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October 1, 2014
Friday, July 25, 2014

Lavandera makes great, if mixed impression at the Colón

By Jaime Botana
During the past few months, Argentina has become an undisputable world centre of great pianists, with Peter Donohoe, Minsoo Sohn, Nelson Goerner and Lang Lang heading the uneven army of top artists. While we wait for Martha Argerich and Daniel Barenboim to crown this wonderful cast, Horacio Lavandera had a word to say.

His concert for the Variations cycle of Festivales Musicales made a great, if mixed impression. While his technical means are already legendary, he is also suspect of lack of feeling. And he displayed both aspects at the Colón.

Renowned for his mastery of Stockhausen and contemporary music, Lavandera now chose to show his command of classical repertoire. Bach’s Italian Concert, a favourite of star pianists, began the evening in an impressive version, played à la harpsichord, devoid of pedal, an example of clarity and style. The outer movements were dazzling. The centre one was too formal, and warned us of one of Lavandera’s traits: though sentimentality would have been out of the question, a touch of a softer cantabile and an overall loving of the piece would have helped soothe the severity of the interpretation, which sounded too austere.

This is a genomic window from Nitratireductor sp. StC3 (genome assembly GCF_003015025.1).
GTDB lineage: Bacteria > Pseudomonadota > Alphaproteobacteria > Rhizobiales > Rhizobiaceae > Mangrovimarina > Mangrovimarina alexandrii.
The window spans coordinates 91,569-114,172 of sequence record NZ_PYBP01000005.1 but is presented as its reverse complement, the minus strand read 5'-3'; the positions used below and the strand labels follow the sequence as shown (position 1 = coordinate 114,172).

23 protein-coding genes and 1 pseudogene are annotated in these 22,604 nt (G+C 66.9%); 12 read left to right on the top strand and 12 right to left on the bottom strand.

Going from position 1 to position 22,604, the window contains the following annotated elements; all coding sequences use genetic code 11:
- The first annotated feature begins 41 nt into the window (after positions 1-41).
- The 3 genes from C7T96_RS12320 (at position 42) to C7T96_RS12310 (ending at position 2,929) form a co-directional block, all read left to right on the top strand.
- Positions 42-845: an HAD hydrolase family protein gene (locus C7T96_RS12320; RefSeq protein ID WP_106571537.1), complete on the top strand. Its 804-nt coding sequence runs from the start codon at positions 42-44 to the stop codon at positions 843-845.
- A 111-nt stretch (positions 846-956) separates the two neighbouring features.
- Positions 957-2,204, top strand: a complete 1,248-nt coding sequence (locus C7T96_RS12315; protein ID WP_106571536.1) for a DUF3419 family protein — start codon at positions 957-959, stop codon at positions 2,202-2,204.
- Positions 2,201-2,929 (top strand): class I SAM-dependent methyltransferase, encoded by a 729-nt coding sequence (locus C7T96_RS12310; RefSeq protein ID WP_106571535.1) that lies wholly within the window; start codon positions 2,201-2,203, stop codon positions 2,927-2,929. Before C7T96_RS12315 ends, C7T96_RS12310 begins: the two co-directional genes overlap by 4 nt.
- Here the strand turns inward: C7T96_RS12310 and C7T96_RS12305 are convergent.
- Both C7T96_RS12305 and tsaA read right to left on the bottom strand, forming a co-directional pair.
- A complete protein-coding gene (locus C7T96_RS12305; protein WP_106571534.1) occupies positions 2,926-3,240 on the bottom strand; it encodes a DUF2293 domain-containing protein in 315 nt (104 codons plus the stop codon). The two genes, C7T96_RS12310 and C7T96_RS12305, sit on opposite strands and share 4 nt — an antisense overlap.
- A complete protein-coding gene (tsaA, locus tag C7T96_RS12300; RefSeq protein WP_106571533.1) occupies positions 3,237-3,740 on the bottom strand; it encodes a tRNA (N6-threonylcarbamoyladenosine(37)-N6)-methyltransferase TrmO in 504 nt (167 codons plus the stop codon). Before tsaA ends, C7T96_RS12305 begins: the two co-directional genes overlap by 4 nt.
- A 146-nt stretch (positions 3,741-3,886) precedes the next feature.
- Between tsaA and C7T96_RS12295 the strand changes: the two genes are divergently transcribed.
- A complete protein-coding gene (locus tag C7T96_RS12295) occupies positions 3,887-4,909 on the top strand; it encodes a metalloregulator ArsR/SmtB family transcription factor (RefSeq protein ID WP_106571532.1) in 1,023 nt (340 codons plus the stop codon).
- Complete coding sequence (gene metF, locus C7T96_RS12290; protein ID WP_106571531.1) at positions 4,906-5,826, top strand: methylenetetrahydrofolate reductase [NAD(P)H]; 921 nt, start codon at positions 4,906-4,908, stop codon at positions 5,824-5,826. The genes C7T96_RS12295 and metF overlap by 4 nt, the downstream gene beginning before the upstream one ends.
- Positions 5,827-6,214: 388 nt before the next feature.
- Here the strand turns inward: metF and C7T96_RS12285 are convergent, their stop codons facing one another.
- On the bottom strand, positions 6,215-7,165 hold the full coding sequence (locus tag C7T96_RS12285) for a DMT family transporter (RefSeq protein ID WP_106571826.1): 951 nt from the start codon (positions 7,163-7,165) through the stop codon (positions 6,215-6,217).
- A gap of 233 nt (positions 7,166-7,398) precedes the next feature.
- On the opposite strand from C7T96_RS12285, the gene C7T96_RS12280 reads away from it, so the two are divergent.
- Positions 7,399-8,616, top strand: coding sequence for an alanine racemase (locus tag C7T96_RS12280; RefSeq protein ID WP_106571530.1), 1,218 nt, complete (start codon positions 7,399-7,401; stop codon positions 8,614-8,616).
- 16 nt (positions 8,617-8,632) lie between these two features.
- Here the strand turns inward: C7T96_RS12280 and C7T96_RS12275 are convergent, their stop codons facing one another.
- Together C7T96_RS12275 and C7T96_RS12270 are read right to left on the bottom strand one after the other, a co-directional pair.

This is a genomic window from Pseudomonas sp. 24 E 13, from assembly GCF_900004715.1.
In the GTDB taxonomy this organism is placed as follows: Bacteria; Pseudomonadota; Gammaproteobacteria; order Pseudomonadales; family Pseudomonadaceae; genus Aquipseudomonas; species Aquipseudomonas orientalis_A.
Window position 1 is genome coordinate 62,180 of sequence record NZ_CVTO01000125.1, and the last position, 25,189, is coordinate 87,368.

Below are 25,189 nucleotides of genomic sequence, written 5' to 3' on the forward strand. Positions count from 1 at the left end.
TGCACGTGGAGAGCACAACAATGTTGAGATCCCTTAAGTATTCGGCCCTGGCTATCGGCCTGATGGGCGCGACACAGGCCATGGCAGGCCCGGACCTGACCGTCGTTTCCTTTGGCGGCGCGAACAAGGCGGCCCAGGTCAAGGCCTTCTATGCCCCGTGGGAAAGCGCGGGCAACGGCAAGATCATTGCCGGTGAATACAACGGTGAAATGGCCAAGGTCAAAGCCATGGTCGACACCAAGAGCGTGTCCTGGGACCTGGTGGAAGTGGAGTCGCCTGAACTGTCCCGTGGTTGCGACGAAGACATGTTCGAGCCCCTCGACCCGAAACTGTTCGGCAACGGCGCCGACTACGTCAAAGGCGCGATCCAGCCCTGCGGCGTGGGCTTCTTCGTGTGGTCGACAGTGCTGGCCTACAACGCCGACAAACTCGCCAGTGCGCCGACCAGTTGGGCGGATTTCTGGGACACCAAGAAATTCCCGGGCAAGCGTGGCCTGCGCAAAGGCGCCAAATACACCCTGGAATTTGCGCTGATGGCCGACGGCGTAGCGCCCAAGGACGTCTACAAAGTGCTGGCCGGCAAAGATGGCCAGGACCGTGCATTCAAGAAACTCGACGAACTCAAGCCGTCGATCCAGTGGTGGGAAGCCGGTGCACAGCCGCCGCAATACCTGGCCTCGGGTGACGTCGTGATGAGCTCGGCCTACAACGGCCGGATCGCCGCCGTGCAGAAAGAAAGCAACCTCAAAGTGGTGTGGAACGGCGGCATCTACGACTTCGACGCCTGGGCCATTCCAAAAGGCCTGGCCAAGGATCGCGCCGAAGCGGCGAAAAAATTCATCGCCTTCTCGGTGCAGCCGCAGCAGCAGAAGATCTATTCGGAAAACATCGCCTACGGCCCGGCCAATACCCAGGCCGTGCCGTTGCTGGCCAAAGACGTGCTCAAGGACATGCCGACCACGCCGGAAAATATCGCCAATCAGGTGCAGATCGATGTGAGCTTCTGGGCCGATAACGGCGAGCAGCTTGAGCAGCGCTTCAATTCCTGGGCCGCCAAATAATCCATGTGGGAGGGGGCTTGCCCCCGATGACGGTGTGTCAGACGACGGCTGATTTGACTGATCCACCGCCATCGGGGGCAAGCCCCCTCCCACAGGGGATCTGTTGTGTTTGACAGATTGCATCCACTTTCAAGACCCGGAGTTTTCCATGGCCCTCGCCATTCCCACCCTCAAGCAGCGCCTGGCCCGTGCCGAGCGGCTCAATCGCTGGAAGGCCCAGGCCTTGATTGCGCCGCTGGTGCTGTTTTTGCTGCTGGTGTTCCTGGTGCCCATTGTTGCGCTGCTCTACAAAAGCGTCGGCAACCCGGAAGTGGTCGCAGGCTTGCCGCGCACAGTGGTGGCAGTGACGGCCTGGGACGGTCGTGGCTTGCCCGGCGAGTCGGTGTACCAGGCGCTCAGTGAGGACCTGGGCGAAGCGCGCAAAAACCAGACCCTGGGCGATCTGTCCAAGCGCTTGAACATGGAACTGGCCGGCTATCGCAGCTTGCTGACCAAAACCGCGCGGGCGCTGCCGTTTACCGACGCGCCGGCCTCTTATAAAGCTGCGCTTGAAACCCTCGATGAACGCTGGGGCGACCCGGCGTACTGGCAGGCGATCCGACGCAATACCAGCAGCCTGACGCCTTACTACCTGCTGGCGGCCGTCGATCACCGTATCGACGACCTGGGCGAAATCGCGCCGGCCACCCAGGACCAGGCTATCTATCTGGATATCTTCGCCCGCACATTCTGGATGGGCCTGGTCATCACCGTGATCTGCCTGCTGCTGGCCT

Mozart’s Variations on Ah, je vous dirai Maman (aka Twinkle, Twinkle, Little Star) was perfect, with a marvellous, delicate fingering. Perhaps a touch of feeling and humour would have added some more charm. All in all, an unforgettable reading.

Next came Beethoven and his Clair de Lune sonata, and here sterner objections may be risen. In the first movement, the accompaniment almost drowned the wondrous melody, and this confirmed our impression that the artist played his programme from scratch, paying no heed to traditional versions, and delivering readings as if they were played for the first time ever. Another notorious style trait: Lavandera’s disproportionate importance given to the left hand, sometimes in detriment to the right one and to the balance of the score.

This was especially noticeable in his Chopin — First Ballad and Sonata in B flat — where formidable readings were sometimes hampered by vertiginous speed.

A wonderful series of encores thanked the enthusiastic applause: Chopin’s Heroic Polonaise, Liszt’s second Hungarian Rhapsody and Chopin’s second Nocturne.

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